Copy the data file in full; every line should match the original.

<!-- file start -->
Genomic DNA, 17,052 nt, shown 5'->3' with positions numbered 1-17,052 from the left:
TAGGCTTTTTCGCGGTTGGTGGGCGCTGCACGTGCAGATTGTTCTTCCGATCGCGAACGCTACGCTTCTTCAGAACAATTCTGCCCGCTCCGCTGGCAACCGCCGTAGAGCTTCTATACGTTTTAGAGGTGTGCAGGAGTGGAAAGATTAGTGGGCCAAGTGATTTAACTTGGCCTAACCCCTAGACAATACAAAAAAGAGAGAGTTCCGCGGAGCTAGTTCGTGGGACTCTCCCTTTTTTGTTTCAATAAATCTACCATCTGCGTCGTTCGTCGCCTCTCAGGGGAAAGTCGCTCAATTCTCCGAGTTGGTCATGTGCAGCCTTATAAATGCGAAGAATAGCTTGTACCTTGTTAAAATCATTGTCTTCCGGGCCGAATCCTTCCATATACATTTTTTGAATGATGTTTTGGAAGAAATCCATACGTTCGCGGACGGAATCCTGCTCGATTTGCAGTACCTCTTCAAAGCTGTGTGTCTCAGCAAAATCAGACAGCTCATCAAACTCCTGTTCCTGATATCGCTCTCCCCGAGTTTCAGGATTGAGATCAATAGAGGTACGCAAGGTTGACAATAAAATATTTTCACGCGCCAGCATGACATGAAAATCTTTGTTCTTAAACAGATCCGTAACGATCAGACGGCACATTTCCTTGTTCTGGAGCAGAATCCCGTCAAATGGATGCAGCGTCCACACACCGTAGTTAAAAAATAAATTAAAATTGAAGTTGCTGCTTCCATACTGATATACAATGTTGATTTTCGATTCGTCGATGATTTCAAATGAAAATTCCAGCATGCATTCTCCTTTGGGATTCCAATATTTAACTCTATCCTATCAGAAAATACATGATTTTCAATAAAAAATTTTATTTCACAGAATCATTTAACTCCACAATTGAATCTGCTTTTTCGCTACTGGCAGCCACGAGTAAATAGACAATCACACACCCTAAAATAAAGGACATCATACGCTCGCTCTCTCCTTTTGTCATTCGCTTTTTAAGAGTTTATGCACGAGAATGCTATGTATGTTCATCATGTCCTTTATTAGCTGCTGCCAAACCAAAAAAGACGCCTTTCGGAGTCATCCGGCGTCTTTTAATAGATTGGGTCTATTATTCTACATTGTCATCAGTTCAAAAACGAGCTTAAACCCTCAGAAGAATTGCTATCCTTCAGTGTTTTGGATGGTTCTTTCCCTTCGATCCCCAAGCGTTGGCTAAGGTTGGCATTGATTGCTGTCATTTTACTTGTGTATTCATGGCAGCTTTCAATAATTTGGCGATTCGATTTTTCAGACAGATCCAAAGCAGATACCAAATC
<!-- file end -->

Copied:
Genomic DNA, 17,052 nt, shown 5'->3' with positions numbered 1-17,052 from the left:
TAGGCTTTTTCGCGGTTGGTGGGCGCTGCACGTGCAGATTGTTCTTCCGATCGCGAACGCTACGCTTCTTCAGAACAATTCTGCCCGCTCCGCTGGCAACCGCCGTAGAGCTTCTATACGTTTTAGAGGTGTGCAGGAGTGGAAAGATTAGTGGGCCAAGTGATTTAACTTGGCCTAACCCCTAGACAATACAAAAAAGAGAGAGTTCCGCGGAGCTAGTTCGTGGGACTCTCCCTTTTTTGTTTCAATAAATCTACCATCTGCGTCGTTCGTCGCCTCTCAGGGGAAAGTCGCTCAATTCTCCGAGTTGGTCATGTGCAGCCTTATAAATGCGAAGAATAGCTTGTACCTTGTTAAAATCATTGTCTTCCGGGCCGAATCCTTCCATATACATTTTTTGAATGATGTTTTGGAAGAAATCCATACGTTCGCGGACGGAATCCTGCTCGATTTGCAGTACCTCTTCAAAGCTGTGTGTCTCAGCAAAATCAGACAGCTCATCAAACTCCTGTTCCTGATATCGCTCTCCCCGAGTTTCAGGATTGAGATCAATAGAGGTACGCAAGGTTGACAATAAAATATTTTCACGCGCCAGCATGACATGAAAATCTTTGTTCTTAAACAGATCCGTAACGATCAGACGGCACATTTCCTTGTTCTGGAGCAGAATCCCGTCAAATGGATGCAGCGTCCACACACCGTAGTTAAAAAATAAATTAAAATTGAAGTTGCTGCTTCCATACTGATATACAATGTTGATTTTCGATTCGTCGATGATTTCAAATGAAAATTCCAGCATGCATTCTCCTTTGGGATTCCAATATTTAACTCTATCCTATCAGAAAATACATGATTTTCAATAAAAAATTTTATTTCACAGAATCATTTAACTCCACAATTGAATCTGCTTTTTCGCTACTGGCAGCCACGAGTAAATAGACAATCACACACCCTAAAATAAAGGACATCATACGCTCGCTCTCTCCTTTTGTCATTCGCTTTTTAAGAGTTTATGCACGAGAATGCTATGTATGTTCATCATGTCCTTTATTAGCTGCTGCCAAACCAAAAAAGACGCCTTTCGGAGTCATCCGGCGTCTTTTAATAGATTGGGTCTATTATTCTACATTGTCATCAGTTCAAAAACGAGCTTAAACCCTCAGAAGAATTGCTATCCTTCAGTGTTTTGGATGGTTCTTTCCCTTCGATCCCCAAGCGTTGGCTAAGGTTGGCATTGATTGCTGTCATTTTACTTGTGTATTCATGGCAGCTTTCAATAATTTGGCGATTCGATTTTTCAGACAGATCCAAAGCAGATACCAAATC